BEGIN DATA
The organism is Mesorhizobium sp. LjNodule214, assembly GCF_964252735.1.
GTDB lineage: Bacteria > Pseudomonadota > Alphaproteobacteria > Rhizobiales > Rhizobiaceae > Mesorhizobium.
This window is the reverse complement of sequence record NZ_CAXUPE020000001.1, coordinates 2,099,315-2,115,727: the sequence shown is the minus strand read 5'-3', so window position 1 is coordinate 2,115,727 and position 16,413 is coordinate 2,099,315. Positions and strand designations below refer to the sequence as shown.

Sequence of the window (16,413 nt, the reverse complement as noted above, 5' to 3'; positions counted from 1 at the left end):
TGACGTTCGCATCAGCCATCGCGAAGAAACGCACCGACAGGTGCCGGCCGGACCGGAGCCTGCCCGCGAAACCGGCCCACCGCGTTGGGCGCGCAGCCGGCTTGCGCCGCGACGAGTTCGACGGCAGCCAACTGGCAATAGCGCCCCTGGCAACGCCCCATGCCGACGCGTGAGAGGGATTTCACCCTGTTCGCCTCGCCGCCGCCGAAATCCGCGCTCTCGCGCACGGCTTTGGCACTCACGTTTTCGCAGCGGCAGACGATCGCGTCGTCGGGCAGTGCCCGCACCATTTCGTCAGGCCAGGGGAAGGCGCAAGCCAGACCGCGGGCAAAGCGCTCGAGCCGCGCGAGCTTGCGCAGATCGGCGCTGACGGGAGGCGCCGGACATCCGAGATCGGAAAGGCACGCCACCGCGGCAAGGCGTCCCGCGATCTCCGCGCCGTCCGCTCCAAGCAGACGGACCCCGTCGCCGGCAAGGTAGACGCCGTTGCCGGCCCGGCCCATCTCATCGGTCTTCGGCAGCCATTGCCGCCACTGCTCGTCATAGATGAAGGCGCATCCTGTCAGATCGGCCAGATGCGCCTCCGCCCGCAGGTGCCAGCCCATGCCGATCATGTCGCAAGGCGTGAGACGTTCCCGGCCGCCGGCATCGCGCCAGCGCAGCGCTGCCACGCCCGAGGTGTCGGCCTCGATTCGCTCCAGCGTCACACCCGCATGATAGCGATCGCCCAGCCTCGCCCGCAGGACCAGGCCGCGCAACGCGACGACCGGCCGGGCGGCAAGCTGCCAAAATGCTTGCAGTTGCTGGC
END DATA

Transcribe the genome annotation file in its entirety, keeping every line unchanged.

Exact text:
The organism is Mesorhizobium sp. LjNodule214, assembly GCF_964252735.1.
GTDB lineage: Bacteria > Pseudomonadota > Alphaproteobacteria > Rhizobiales > Rhizobiaceae > Mesorhizobium.
This window is the reverse complement of sequence record NZ_CAXUPE020000001.1, coordinates 2,099,315-2,115,727: the sequence shown is the minus strand read 5'-3', so window position 1 is coordinate 2,115,727 and position 16,413 is coordinate 2,099,315. Positions and strand designations below refer to the sequence as shown.

Sequence of the window (16,413 nt, the reverse complement as noted above, 5' to 3'; positions counted from 1 at the left end):
TGACGTTCGCATCAGCCATCGCGAAGAAACGCACCGACAGGTGCCGGCCGGACCGGAGCCTGCCCGCGAAACCGGCCCACCGCGTTGGGCGCGCAGCCGGCTTGCGCCGCGACGAGTTCGACGGCAGCCAACTGGCAATAGCGCCCCTGGCAACGCCCCATGCCGACGCGTGAGAGGGATTTCACCCTGTTCGCCTCGCCGCCGCCGAAATCCGCGCTCTCGCGCACGGCTTTGGCACTCACGTTTTCGCAGCGGCAGACGATCGCGTCGTCGGGCAGTGCCCGCACCATTTCGTCAGGCCAGGGGAAGGCGCAAGCCAGACCGCGGGCAAAGCGCTCGAGCCGCGCGAGCTTGCGCAGATCGGCGCTGACGGGAGGCGCCGGACATCCGAGATCGGAAAGGCACGCCACCGCGGCAAGGCGTCCCGCGATCTCCGCGCCGTCCGCTCCAAGCAGACGGACCCCGTCGCCGGCAAGGTAGACGCCGTTGCCGGCCCGGCCCATCTCATCGGTCTTCGGCAGCCATTGCCGCCACTGCTCGTCATAGATGAAGGCGCATCCTGTCAGATCGGCCAGATGCGCCTCCGCCCGCAGGTGCCAGCCCATGCCGATCATGTCGCAAGGCGTGAGACGTTCCCGGCCGCCGGCATCGCGCCAGCGCAGCGCTGCCACGCCCGAGGTGTCGGCCTCGATTCGCTCCAGCGTCACACCCGCATGATAGCGATCGCCCAGCCTCGCCCGCAGGACCAGGCCGCGCAACGCGACGACCGGCCGGGCGGCAAGCTGCCAAAATGCTTGCAGTTGCTGGC